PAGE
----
then the time-dependence of the vibrational coordinate, expressed as raising and lowering operators is

$q (t) = \sqrt {\frac {\hbar} {2 m \omega _ {0}}} \left( a^{\dagger} e^{i \omega _ {0} t} + a e^{- i \omega _ {0} t} \right)$

The absorption lineshape is then obtained from Equation \ref{11.49}.

$\sigma _ {v i b} ( \omega ) = \frac {1} {Z _ {v i b}} \sum _ {n} e^{- \beta n \hbar \omega _ {0}} \left[ \left| \overline {\mu} _ {( n + 1 ) n} \right|^{2} ( \overline {n} + 1 ) \delta \left( \omega - \omega _ {0} \right) + \left| \overline {\mu} _ {( n - 1 ) n} \right|^{2} \overline {n} \delta \left( \omega + \omega _ {0} \right) \right]$

where $$\overline {n} = \left( e^{\beta \hbar \omega _ {0}} - 1 \right)^{- 1}$$ is the thermal occupation number. For the low temperature limit applicable to most vibrations under room temperature conditions $$\overline {n} \rightarrow 0$$ and

$\sigma _ {v i b} ( \omega ) = \left| \overline {\mu} _ {10} \right|^{2} \delta \left( \omega - \omega _ {0} \right)$

## Raman Spectroscopy

Technically, we need second-order perturbation theory to describe Raman scattering, because transitions between two states are induced by the action of two light fields whose frequency difference equals the energy splitting between states. But much the same result is obtained is we replace the dipole operator with an induced dipole moment generated by the incident field: $$\overline {\mu} \Rightarrow \overline {\mu} _ {i n d}$$. The incident field $$E_i$$ polarizes the molecule,

$\overline {\mu} _ {i n d} = \overline {\overline {\alpha}} \cdot \overline {E} _ {i} (t) \label{11.54}$

($$\overline {\alpha}$$ is the polarizability tensor), and the scattered light field results from the interaction with this induced dipole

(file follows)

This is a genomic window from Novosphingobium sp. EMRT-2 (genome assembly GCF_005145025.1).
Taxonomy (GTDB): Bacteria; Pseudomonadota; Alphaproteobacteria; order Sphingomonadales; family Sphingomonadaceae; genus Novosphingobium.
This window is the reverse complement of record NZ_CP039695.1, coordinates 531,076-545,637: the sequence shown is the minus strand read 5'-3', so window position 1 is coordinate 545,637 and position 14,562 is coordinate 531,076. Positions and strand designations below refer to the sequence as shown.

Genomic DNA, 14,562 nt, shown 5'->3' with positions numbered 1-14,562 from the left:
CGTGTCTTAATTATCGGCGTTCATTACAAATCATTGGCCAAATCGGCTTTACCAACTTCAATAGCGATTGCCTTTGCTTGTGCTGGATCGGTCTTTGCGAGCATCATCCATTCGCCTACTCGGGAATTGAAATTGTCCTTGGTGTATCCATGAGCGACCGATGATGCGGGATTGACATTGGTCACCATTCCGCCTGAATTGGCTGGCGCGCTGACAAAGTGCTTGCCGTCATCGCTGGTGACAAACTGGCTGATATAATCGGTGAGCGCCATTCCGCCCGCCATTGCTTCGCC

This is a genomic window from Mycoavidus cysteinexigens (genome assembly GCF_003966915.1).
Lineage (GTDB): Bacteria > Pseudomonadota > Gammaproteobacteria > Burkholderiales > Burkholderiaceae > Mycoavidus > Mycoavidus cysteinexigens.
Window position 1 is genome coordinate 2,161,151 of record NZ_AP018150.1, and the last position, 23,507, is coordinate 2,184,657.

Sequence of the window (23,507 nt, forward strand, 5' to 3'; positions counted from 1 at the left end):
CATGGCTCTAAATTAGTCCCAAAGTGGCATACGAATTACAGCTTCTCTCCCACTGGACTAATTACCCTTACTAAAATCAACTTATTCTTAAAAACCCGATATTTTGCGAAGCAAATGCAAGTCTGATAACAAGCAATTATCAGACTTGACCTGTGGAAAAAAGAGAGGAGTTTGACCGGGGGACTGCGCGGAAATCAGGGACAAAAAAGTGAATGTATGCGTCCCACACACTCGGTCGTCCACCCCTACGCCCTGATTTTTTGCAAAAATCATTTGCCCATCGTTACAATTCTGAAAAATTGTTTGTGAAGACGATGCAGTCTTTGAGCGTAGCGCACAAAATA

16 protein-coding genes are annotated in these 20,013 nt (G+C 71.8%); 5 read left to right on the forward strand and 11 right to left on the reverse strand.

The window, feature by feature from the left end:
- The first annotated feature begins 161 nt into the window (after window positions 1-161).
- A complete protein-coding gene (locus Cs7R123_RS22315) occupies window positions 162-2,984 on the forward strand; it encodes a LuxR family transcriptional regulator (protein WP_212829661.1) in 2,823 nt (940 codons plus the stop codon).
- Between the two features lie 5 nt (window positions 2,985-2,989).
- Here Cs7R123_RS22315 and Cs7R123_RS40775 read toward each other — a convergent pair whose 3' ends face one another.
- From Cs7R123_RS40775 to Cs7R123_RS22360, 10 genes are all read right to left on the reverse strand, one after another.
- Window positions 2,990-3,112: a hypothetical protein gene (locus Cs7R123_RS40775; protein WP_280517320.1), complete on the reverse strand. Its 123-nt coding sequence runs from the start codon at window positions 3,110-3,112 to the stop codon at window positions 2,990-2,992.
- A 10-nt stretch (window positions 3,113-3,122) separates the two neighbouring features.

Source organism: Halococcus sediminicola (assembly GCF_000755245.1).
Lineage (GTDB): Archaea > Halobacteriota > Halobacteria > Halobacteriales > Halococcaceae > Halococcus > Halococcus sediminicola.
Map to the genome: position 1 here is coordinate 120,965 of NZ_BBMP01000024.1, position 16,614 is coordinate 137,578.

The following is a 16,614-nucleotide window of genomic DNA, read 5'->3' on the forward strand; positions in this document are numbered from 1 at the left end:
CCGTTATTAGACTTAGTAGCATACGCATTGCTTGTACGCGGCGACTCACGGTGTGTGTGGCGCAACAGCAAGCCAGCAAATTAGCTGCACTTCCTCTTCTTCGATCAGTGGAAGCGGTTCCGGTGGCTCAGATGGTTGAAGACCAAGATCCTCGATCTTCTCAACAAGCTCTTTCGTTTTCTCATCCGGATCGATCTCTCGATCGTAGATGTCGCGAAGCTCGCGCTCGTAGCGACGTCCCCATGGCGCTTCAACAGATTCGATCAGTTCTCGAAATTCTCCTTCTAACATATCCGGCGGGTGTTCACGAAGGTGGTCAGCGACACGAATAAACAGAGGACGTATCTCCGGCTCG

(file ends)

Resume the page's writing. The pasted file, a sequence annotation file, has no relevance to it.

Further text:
\begin{align} V (t) & = - \overline {\mu} _ {i n d} \cdot \overline {E} _ {s} (t) \\[4pt] & = \overline {E} _ {s} (t) \cdot \overline {\overline {\alpha}} \cdot \overline {E} _ {i} (t) \\[4pt] & = E _ {s} (t) E _ {i} (t) \left( \hat {\varepsilon} _ {s} \cdot \overline {\alpha} \cdot \hat {\varepsilon} _ {i} \right) \label{11.55} \end{align}

Here we have written the polarization components of the incident ($$i$$) and scattered ($$s$$) light projecting onto the polarizability tensor $$\overline{\overline {\alpha}}$$. Equation \ref{11.55} leads to an expression for the Raman lineshape as

\begin{align} \sigma ( \omega ) &= \int _ {- \infty}^{+ \infty} d t e^{- i \omega t} \left\langle \hat {\varepsilon} _ {s} \cdot \overline {\alpha} ( 0 ) \cdot \hat {\varepsilon} _ {i} \hat {\varepsilon} _ {s} \cdot \overline {\overline {\alpha}} (t) \cdot \hat {\varepsilon} _ {i} \right\rangle \\[4pt] &= \int _ {- \infty}^{+ \infty} d t e^{- i \omega t} \langle \overline {\overline {\alpha}} ( 0 ) \overline {\overline {\alpha}} (t) \rangle \label{11.56} \end{align}

To evaluate this, the polarizability tensor can also be expanded in the nuclear coordinates

$\overline {\overline {\alpha}} = \overline {\overline {\alpha} _ {0}} + \left. \frac {\partial \overline {\overline {\alpha}}} {\partial q} \right| _ {q = q _ {0}} q + \cdots \label{11.57}$

where the leading term would lead to Raleigh scattering and rotational Raman spectra, and the second term would give vibrational Raman scattering. Also remember that the polarizability tensor is a second rank tensor that tells you how well a light field polarized along $$i$$ can induce a dipole moment (light-field-induced charge displacement) in the s direction. For cylindrically symmetric systems which have a polarizability component $$\alpha _ {\|}$$ along the principal axis of the molecule and a component $$\alpha _ {\perp}$$ perpendicular to that axis, this usually takes the form

$\overline {\overline {\alpha}} = \left( \begin{array} {c c} {\alpha _ {\|}} & {} \\ {} & {\alpha _ {\perp}} \\ {} & {} & {\alpha _ {\perp}} \end{array} \right) = \alpha \mathbf {I} + \frac {1} {3} \beta \left( \begin{array} {c c} {2} & {} \\ {} & {- 1} \\ {} & {} & {- 1} \end{array} \right) \label{11.58}$

where $$\alpha$$ is the isotropic component of polarizability tensor and $$\beta$$ is the anisotropic component.

12.3: Different Types of Spectroscopy Emerge from the Dipole Operator is shared under a CC BY-NC-SA 4.0 license and was authored, remixed, and/or curated by Andrei Tokmakoff via source content that was edited to conform to the style and standards of the LibreTexts platform; a detailed edit history is available upon request.